Case Study #3 part A 28
Medical Nutrition Therapy for Pediatric Weight Management 29
Case Study #3 part B 30
Summary 31

Chapter 3 Eating Disorders and Disordered Eating 33
Disordered Eating 34
Eating Disorders 34
Treatment Options 35
Medical Nutrition Therapy Goals 38
Case Study #4, part A 40
Case Study #4, part B 41
Summary 43

Chapter 4 Physical Activity for the School-Age Child 45
Hydration 45
Pre-Exercise and Post-Exercise Meals 47
Case Study #5 48
Summary 48

Chapter 5 Developmental Disabilities 51
Anthropometric Measurements in Children with Special Health Care Needs 52
Goals of Medical Nutrition Therapy 53
Down Syndrome 53
Case Study #6 54
Cerebral Palsy 55
Case Study #7 56
Spina Bifida 57
Prader-Willi Syndrome 58
Physical Activity 59
Summary 59

Chapter 6 Pediatric Enteral Nutrition Support 61
Pediatric Enteral Formulas 62
Polymeric Formulas 62
Semi-Elemental Formulas 63
Elemental Formulas 64
Blenderized Formulas 64
Enteral Feeding Delivery 64
Use of Oral Feedings with Tube Feedings 65
Tube Feeding Complications 65
Mechanical 66
Gastrointestinal 66
Metabolic 66
Monitoring Enteral Feedings 66
Pediatric Enteral Nutrition Therapy Goals 68
Summary 68

References 71
Appendix A. MyPyramid for Kids 6 to 11 Years 79
Appendix B. A Guide to Daily Food Choices for Children 83
Appendix C. National Center for Health Statistics 2000 CDC Growth Charts 85
Appendix D. Dietary Reference Intakes for Nutrition Categorized by Age and Gender 91
Appendix E. Growth Charts for Children with Down Syndrome 97
Appendix F. Cerebral Palsy Growth Charts 105
Appendix G. Pediatric Formulas 137
List of Abbreviations 139
Glossary 141
Nutrition Information Resources 145
Self-Assessment Questions 147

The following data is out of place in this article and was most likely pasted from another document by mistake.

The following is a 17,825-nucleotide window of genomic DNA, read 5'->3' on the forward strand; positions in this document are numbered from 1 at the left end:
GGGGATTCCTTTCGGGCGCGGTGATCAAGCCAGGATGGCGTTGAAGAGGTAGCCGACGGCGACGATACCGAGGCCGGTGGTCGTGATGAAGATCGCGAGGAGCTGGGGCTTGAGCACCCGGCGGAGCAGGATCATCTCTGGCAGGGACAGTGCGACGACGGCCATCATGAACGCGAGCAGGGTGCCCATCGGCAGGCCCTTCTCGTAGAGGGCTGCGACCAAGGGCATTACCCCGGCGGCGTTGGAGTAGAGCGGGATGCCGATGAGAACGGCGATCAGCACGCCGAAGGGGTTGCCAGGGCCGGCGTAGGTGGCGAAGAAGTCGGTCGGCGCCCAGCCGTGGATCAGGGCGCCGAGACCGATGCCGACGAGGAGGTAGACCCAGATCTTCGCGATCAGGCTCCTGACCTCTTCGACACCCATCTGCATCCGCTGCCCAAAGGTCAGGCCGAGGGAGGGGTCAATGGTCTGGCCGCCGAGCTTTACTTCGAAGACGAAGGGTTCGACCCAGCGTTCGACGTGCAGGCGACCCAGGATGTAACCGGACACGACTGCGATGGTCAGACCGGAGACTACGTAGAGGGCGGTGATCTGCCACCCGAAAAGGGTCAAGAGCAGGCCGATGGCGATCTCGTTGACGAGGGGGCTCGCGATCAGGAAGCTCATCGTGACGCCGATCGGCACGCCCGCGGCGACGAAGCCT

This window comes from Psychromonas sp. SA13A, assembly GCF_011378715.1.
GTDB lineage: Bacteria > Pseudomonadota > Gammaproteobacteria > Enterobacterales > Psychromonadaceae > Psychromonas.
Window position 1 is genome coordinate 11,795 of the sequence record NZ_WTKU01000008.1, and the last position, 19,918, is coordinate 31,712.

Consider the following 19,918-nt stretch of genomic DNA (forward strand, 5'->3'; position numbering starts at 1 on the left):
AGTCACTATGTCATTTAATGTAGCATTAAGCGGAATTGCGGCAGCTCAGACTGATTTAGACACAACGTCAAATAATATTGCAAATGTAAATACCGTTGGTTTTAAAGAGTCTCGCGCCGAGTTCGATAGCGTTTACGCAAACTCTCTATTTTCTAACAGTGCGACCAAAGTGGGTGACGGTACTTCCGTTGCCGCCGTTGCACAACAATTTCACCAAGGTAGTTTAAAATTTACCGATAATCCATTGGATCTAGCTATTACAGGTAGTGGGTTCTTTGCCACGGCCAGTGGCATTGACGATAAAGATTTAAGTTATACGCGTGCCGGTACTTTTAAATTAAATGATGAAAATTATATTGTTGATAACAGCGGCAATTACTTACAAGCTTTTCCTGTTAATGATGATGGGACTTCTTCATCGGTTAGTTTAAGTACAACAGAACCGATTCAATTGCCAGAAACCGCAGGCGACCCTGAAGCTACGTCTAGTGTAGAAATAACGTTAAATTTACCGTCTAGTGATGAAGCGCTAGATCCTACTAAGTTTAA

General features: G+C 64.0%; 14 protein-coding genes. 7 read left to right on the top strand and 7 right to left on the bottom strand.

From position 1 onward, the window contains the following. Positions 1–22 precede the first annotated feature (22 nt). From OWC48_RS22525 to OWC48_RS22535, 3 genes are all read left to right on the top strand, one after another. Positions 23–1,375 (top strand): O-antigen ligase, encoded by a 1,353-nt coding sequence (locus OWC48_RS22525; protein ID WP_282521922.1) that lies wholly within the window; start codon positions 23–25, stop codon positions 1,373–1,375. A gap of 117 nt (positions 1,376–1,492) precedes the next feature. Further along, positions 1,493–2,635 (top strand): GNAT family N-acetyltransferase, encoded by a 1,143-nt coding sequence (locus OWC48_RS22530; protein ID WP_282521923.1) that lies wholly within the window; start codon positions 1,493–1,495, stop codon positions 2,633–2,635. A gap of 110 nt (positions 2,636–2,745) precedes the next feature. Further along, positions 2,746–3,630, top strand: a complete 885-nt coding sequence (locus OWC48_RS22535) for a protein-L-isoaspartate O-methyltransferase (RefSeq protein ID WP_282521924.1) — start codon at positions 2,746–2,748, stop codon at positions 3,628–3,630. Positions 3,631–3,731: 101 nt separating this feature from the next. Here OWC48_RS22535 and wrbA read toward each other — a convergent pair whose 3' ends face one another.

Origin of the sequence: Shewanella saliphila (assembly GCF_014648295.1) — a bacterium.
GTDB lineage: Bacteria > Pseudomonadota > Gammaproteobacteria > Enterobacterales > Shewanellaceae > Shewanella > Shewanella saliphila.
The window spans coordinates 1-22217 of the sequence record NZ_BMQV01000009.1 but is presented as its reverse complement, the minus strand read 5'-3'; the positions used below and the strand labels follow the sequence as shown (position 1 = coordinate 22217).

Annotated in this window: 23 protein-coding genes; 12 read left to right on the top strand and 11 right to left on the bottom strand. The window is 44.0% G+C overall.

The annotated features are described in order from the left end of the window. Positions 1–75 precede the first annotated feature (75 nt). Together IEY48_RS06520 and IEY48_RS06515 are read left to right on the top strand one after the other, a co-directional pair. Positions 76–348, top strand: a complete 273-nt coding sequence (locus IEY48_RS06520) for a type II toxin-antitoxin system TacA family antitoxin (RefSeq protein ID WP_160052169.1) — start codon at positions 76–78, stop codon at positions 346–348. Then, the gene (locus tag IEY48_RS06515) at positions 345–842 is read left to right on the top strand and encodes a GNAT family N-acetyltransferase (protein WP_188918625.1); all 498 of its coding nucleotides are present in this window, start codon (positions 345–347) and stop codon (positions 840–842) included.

Answer Key 159
Explanation to Questions 161
About the Author 167
About Wolf Rinke Associates, Inc. 168

ABOUT THE AUTHOR

Aurea R. Thompson is a registered dietitian and member of the American Dietetic Association. She obtained her Board Certification as a Pediatric Specialist in Nutrition in November 2007. An Ohio native, she holds a B.S. in Dietetics from Eastern Michigan University, Ypsilanti, MI, where she completed a coordinated undergraduate program including an internship rotation through the University of Michigan hospital system. She then went on to complete her master's degree at the University of North Florida, Jacksonville, FL.

Aurea has more than 16 years of experience as a registered dietitian. She started her career as a public health nutritionist for the Nassau County Department of Health working in the WIC program. She went on to become the WIC Director for both Nassau and Baker County. In 1999, she left community dietetics to begin her clinical career as a dietitian at St Vincent's Medical Center in Jacksonville, FL. During this time, she authored two publications for Ronald Watson's series Nutrition and AIDS and AIDS and Heart Disease. In 2000, she was named "Young Dietitian of the Year" by the Jacksonville Dietetic Association and was recognized by the Florida Dietetic Association. In 2003 she took the position of pediatric dietitian at Wolfson Children's Hospital in Jacksonville, FL, where she currently specializes in critical care nutrition. In addition to her hospital work, she writes a monthly nutrition article for Jax4kids, a publication that features local community topics and information with a focus on children and adolescents.

She lives with her husband and two children.